People News

new aemesThe college has been awarded a $100,000 grant from the Hearst Foundations to expand Smith’s Achieving Excellence in Mathematics, Engineering and Sciences (AEMES) programs. The grant will allow AEMES research fellowships to be offered to Smith juniors as well as seniors. The programs, which also offer peer mentoring support, are aimed at promoting student success in science, technology, engineering and math, particularly among students from groups historically underrepresented in those fields.

Kim Yi Dionne, Five College assistant professor of government, has been awarded a $25,000 grant from the National Science Foundation for research on tracking and explaining Americans’ response to the Ebola outbreak. The grant will support an online survey experiment testing public opinions about the government response to Ebola, immigration policy and charitable giving. Dionne will publish the results in the coming weeks on Monkey Cage, her blog for The Washington Post.

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Smith professors (from left) Christine Shelton and Martha Ackelsberg, met recently with professors at the University of Córdoba, Spain.

Martha Ackelsberg, William R. Kenan Jr. Professor of Government and professor of the study of women and gender, and Christine Shelton, professor and director of exercise and sport studies, met in October with officials from the University of Córdoba, Spain to discuss the impact of the Programa de Estudios Hispánicos en Córdoba, a cooperative venture in place for more than 30 years. The program allows students from Smith, Oberlin and Wellesley to study at the University of Cordoba.

Rick Fantasia, Barbara Richmond 1940 Professor in the Social Sciences, spoke at a national conference, The Liberal Arts in an Unequal Society, on November 14, 15 at Sarah Lawrence College. The conference drew scholars, policymakers and activists to explore how liberal arts institutions are responding to growing inequality in the United States.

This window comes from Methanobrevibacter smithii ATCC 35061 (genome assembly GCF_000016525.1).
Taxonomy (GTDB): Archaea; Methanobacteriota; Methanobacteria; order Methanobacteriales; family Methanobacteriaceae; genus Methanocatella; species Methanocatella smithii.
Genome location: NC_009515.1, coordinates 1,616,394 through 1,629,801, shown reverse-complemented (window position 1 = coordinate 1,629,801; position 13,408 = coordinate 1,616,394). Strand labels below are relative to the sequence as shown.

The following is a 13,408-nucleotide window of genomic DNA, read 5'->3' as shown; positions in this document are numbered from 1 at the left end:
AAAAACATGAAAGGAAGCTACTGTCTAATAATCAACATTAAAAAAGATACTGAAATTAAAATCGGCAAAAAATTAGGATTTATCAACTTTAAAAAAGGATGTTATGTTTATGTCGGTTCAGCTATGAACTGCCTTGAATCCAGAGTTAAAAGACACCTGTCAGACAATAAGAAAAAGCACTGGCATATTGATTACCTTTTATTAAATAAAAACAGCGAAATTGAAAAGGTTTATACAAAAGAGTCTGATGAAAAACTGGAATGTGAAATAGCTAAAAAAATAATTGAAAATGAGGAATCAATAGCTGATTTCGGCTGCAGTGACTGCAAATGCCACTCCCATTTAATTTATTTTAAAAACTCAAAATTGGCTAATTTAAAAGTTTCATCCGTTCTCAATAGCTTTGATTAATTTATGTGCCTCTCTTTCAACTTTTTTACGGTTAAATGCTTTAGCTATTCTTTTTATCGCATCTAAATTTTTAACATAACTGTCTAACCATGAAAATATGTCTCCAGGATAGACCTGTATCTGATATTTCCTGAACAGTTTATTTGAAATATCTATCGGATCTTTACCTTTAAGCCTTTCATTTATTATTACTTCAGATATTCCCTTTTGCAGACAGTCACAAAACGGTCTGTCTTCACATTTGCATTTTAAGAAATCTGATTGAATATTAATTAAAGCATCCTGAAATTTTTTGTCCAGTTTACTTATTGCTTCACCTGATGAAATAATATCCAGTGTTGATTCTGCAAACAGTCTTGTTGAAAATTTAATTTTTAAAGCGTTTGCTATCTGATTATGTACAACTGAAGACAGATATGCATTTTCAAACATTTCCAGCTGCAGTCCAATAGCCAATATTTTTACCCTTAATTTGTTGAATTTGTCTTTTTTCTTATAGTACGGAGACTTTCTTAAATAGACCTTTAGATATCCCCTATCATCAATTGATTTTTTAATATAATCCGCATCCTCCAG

Three students who received 2013-14 Janet Mitchell Blumberg Traveling Awards gave presentations this month about faculty-mentored research projects they participated in while studying abroad. Aneesha Wagh ’15 (Geneva) described a project on the wage productivity gap, Saikun Shi 16 (Hamburg) offered a comparison of German and Polish war memorials, and Isabelle Ross ’15 (Paris) talked about her research on stand-up comedy in Paris and Berlin. The awards were established by professor Phillip Blumberg and his children in 1976 in honor of his late wife, Janet Mitchell Blumberg ’39, who spent her junior year at Smith in Florence, Italy.

A dozen Smith seniors have been elected as Junior Phi Beta Kappa members by the Zeta Massachusetts Chapter of the Phi Beta Kappa Society—the country’s oldest honor society for the liberal arts and sciences. They are Thalia Elizabeth Berard, Emily Augusta Biffis, Aileen Elizabeth Brotherton, Bethany Marie Dus, Riley Anne Gage, Andrea Gina Lahlum, Gavriella Chava Levy Haskell, YuXin Li, Naomi Gitanjali Sinnathamby, Sara Ann Stoudt, Nora Kathleen Marsha Wallace and Lauren Anne Weston.